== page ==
Roasted Poblano Soup is easy to make and tastes like it simmered for hours. Sweet corn, ground beef and a touch of cream make this a satisfying meal.Roasted Poblano Soup combines all the flavors and texture of a satisfying meal and it doesn’t take long to make; especially if you roast your peppers ahead of time. Poblano peppers, also known as Pasilla peppers, have a gentle heat, but full-on, may still be too much for some. Luckily, the heat is easily controlled and can be made not hot at all if you scrape off all the membranes and discard the seeds. If you like a little heat, leave the membranes intact, and if you like quite a bit of heat, save the seeds when toasting the peppers and toss them into the soup. I’ve made it medium-hot (all the membranes, none of the seeds) and mild; the hotter version was too much for my youngest but my husband and I loved it. There was just enough heat that you felt it but you still couldn’t get enough of it.

Roasted Poblano Soup3a


The ground meat is ultra tender when browned just on the outside then removed with a slotted spoon while the rest of the ingredients simmer together. Adding the meat back in toward the end to finish cooking-through results in a juicy bite. I’ve only made this with 80% ground beef but I imagine ground turkey would work fine. You might need to add some olive oil after you remove the turkey to cook the veggies. And chicken would be fabulous as well as ground bison.


Roasted Poblano Soup is easy to make and tastes like it simmered for hours. Sweet corn, ground beef and a touch of cream make this a satisfying meal.

The mild leeks and sweet corn are perfect partners with the poblanos. The sweetness given off by the corn helps round out the heat, and the leeks are less bold than regular onions. Use fresh or frozen corn, both are delicious- and if you can find it, frozen fire-roasted corn is flavorful and adds a nice visual interest. Another addition some of you might like is a handful of small red potatoes, cut in half and tossed in at the same time as the leeks.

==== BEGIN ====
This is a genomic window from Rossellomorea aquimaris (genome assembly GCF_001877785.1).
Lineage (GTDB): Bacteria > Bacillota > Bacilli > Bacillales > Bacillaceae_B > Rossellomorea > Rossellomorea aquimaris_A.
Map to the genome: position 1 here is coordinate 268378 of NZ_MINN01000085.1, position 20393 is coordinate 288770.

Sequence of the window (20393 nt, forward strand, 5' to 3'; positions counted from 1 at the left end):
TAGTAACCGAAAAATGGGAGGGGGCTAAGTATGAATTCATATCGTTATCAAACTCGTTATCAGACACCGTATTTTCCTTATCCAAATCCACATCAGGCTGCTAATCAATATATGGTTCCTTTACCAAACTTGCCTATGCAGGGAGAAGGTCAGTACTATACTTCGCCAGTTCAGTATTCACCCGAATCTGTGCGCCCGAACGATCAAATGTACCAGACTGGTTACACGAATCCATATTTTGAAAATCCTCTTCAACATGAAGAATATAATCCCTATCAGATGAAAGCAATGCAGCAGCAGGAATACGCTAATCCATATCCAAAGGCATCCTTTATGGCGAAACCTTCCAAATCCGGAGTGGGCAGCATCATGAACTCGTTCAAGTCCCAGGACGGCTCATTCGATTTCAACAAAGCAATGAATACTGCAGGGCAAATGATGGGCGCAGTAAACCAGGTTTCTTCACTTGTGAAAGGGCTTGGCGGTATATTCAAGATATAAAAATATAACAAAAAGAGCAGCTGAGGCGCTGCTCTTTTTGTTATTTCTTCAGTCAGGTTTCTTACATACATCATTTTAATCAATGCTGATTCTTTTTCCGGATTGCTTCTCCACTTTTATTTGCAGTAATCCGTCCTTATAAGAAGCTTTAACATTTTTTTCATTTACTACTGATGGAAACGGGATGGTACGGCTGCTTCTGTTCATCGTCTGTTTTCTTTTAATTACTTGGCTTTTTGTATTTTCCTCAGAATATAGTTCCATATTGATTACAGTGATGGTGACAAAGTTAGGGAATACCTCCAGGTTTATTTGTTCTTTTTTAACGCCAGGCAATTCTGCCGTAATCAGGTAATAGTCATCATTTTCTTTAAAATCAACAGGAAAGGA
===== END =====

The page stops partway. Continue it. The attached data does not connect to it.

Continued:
I like a good amount of broth in my soup to scoop up with all the chunky goodness so I increased the broth amount quite a bit from the original recipe, but I kept the cream amount at a minimum. The cream can be omitted but does help smooth out the heat and bind all the flavors, so even if you add just a little, it’s a good combination. When creating the broth, I puree some of the corn with a bit of the broth in a blender before adding to the soup. You can skip this step, but doing so flavors the broth even more and thickens it a little. My family seems to like it fine either way. (Pictures are shown without the pureed corn.)

As I’m having the last bowl of Roasted Poblano Soup for lunch right now, take note; it’s even better the next day.

5.0 from 1 reviews
Roasted Poblano Soup
Prep time
Cook time
Total time
Poblano peppers, also known as Pasilla, can be roasted the day before to save time. Roasting the peppers doesn't take too long, they need to be put in a paper bag after roasting so the skins can sweat for easy peeling.
Recipe type: Soup
Serves: 6
  • 6 poblano peppers
  • 1 pound ground beef (80% lean)
  • 2 large leeks, rinsed and sliced
  • 3 cups corn kernels, fresh or frozen, divided
  • 8 cups chicken broth or vegetable broth, divided
  • 1 cup heavy cream, more or less to liking (can be omitted)
  • Sea salt and fresh ground black pepper, to taste
  1. To roast peppers: Preheat the broiler. Cut poblanos in half lengthwise and remove stems. If you don't want a lot of heat (or none at all) remove seeds and membranes. I like to at least leave in the membranes for a little heat; it really adds to the overall flavor. Arrange the poblanos on a parchment-lined sheet pan, skin side up. Position the pan 4-6 inches under the broiler; cook until charred black, about 8-10 minutes. Transfer the poblanos to a bowl or place in paper bag, cover or seal and let steam for 10 minutes, then peel and chop the peppers, discarding the skin. Set aside.
  2. Make the soup: In a large pot heated to medium, add the ground beef. Cook, stirring often, until the fat is rendered and the beef has begun to brown, about 8-10 minutes. Using a slotted spoon, remove and reserve the beef, leaving the fat in the pan.
  3. Add the leeks, stirring occasionally, until they have softened, about 5 minutes.
  4. Add the reserved poblanos and 2½ cups of the corn, stirring occasionally, 2-3 minutes.
  5. Add remaining ½ cup of corn and 1 cup of the chicken or vegetable broth into a blender and blend until smooth (this step is optional but adds a nice sweetness to the broth, plus thickens it a little).
  6. Add final 7 cups of broth to mixture and cook until just simmering. Add the ground beef back into the soup and cook another 2-3 minutes.
  7. Stir in the cream, being careful not to let the soup boil too hard so the cream doesn't separate.
  8. Season with the salt and pepper, to taste.
  9. Serve immediately. Leftovers refrigerate well.

Recipe adapted from Smith’s Market Coupon Mailer.

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